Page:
Despite trade war, US investors embrace unprofitable Chinese IPOs in plan for long-term gain
Strength in IPOs contrasts sharply with drop in other types of cross-border investments
In a rare bright spot for cross-border investments, American funds are welcoming public offerings from money-losing Chinese companies with open arms, in spite of escalating trade tensions that have otherwise dampened activity this year.
Two out of every three Chinese IPOs in the US so far this year have been issued by unprofitable companies, according to data compiled by Jay Ritter, a finance professor at University of Florida. Historically, about 39 per cent of listing companies from China were losing money at the time of their IPO, according to Ritter’s data, which goes back to 1993.
The healthy appetite shows that investors are looking past the continuing geopolitical tensions between the world’s two largest economies and instead focusing on the long-term prospects expected from China.
“Investors are still very eager to get exposure to China’s growth,” Ritter said. “Even with stories about China slowing down, it still is one of the fastest growing economies in the world.”
That strength among investors comes as a stark contrast to a precipitous drop in Chinese investments in the US, which plummeted 92 per cent in the first nine months this year from its peak two years ago, according to Mergermarket data. Meanwhile, US investments in China flattened last year.
The strong appetite for Chinese start-ups has also defied predictions from a few months ago that deals would slow after some offerings flopped. Shares in the used-car website Uxin and the electric-vehicle manufacturer Nio have suffered double-digit percentage losses after their stock debuts.
Even so, just within the last few days, the online English-learning services provider Laix and mobile internet company CooTek, both based in Shanghai, went public on the New York Stock Exchange, raising a combined US$124 million.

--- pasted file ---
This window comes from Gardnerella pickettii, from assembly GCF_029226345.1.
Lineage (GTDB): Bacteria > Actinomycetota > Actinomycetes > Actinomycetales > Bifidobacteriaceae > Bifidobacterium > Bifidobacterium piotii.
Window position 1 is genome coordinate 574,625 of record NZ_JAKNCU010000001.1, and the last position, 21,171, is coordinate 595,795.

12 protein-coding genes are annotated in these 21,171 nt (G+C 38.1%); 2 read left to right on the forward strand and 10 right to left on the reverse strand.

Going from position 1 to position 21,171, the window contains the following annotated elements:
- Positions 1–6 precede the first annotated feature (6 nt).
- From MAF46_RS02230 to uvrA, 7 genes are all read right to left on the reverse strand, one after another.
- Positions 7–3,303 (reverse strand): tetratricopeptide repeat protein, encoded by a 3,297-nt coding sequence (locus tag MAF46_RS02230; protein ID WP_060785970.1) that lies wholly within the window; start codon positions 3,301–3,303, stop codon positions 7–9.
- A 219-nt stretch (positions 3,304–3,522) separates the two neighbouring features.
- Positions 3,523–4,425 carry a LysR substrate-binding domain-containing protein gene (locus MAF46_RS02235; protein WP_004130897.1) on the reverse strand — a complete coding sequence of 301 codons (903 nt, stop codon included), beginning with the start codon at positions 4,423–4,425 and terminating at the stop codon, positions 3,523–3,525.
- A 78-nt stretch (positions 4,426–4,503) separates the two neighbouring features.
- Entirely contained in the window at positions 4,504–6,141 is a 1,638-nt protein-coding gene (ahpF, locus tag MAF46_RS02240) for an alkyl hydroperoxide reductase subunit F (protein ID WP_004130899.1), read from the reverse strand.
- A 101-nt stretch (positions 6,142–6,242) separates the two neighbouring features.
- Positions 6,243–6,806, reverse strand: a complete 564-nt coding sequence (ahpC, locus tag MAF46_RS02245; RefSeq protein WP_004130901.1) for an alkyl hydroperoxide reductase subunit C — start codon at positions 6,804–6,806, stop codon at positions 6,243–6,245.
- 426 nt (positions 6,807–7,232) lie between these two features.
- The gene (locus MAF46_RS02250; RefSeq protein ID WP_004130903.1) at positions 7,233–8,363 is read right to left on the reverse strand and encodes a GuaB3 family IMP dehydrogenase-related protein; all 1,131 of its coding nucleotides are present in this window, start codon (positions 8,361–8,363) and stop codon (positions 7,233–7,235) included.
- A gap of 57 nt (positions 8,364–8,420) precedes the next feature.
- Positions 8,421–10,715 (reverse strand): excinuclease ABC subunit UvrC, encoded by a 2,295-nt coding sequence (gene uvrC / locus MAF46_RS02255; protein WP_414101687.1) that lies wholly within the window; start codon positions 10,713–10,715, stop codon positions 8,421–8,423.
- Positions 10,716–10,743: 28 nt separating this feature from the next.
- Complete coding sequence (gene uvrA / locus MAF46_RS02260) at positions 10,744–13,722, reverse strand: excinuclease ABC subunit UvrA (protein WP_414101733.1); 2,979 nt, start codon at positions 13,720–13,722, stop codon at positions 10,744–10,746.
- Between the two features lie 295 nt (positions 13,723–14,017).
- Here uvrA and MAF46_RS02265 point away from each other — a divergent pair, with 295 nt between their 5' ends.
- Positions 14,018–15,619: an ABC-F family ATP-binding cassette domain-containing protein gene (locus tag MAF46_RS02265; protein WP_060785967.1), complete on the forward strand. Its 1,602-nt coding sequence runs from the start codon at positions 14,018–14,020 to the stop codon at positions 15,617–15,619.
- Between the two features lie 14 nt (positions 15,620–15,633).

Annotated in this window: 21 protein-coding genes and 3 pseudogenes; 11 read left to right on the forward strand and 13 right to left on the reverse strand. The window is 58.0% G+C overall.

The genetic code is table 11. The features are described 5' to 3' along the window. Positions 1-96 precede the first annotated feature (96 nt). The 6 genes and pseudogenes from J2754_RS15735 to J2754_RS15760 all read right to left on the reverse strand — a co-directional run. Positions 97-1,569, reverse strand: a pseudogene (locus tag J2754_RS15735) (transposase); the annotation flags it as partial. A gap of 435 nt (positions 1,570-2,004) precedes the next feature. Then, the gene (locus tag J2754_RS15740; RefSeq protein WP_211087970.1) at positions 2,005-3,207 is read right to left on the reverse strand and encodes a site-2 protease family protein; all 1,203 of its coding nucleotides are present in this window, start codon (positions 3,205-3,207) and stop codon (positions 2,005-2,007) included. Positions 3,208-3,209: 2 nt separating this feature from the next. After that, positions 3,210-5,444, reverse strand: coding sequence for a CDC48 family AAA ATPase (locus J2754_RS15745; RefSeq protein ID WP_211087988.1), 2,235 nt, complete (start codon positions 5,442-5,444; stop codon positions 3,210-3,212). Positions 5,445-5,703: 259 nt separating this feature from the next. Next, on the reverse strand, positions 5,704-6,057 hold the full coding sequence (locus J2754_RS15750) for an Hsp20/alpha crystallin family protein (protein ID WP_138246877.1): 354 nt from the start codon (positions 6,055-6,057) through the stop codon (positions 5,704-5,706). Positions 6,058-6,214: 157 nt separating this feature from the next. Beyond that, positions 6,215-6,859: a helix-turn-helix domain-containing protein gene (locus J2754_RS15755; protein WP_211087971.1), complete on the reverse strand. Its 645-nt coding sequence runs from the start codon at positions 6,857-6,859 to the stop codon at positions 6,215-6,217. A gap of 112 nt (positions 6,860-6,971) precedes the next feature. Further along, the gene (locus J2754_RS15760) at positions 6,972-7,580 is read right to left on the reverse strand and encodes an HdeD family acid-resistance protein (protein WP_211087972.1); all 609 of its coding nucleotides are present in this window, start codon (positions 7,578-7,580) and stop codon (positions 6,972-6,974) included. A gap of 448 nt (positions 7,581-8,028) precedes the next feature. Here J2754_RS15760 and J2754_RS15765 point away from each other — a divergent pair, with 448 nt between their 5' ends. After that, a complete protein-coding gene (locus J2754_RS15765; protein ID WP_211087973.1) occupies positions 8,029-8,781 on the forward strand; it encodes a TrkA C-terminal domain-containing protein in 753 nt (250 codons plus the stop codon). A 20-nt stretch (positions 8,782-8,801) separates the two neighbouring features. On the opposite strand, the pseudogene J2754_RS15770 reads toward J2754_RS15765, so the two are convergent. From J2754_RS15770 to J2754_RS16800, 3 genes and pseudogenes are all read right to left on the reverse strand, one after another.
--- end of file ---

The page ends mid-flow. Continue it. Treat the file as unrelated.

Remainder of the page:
Tencent Music, the tech giant’s music division, also filed to go public in the US this week, with an initial goal to raise US$1 billion.
Overall, the number of IPOs from China hit a four-year high in the third quarter, with 10 companies raising a total of US$3.3 billion, according to Renaissance Capital, a provider of institutional IPO research. As many as 23 Chinese companies have gone public in the US for the first three quarters of the year, more than any full-year total since 2010.
The two leading stock exchanges in the US – the New York Stock Exchange and Nasdaq – both expected robust listings from China going forward.
“We continue to see a strong pipeline of IPOs coming from around the world, and particularly from China,” said Alex Ibrahim, head of international capital markets for the NYSE.
The strength of the US markets, which continue to set new highs, have also helped to fuel investor confidence. The S&P 500 index has seen a steady run-up since March and has remained above 2,900 for a month despite the intensifying trade frictions.
Wall Street also continues to regard China as a compelling growth story. In a Tuesday report, Richard Turnill, the global chief investment strategist at BlackRock, the world’s largest asset manager with more than US$6.3 trillion in assets under management, wrote that “escalating trade frictions are the key risk” but “much of the downside may already be priced in”.
Turnill wrote that he expected to see “steady Chinese economic activity ahead that may once again defy sceptics”.
“China is juggling competing objectives: reining in unregulated lending while trying to support the economy through bank credit, infrastructure project approvals and fiscal spending. This may provide support – with a lag – if China hits any air pockets along the way,” he wrote.
Tariffs are bound to negatively affect businesses that have grown increasingly global by raising costs. But companies focused on domestic Chinese markets are less affected.
Louis Hsieh, the chief financial officer of Nio, the electric-vehicle maker that raised US$1 billion with its IPO last month, said he regarded the trade-war environment as a positive. “Right now, tariffs actually help us because we focus on the domestic Chinese market,” he explained. “Tariffs make Western cars more expensive in comparison.”
Ritter, the University of Florida professor, agreed: “Trade wars and threats of them should definitely concern investors to some degree. But certain industries are less subject to those issues, and investors are fearful of missing out.”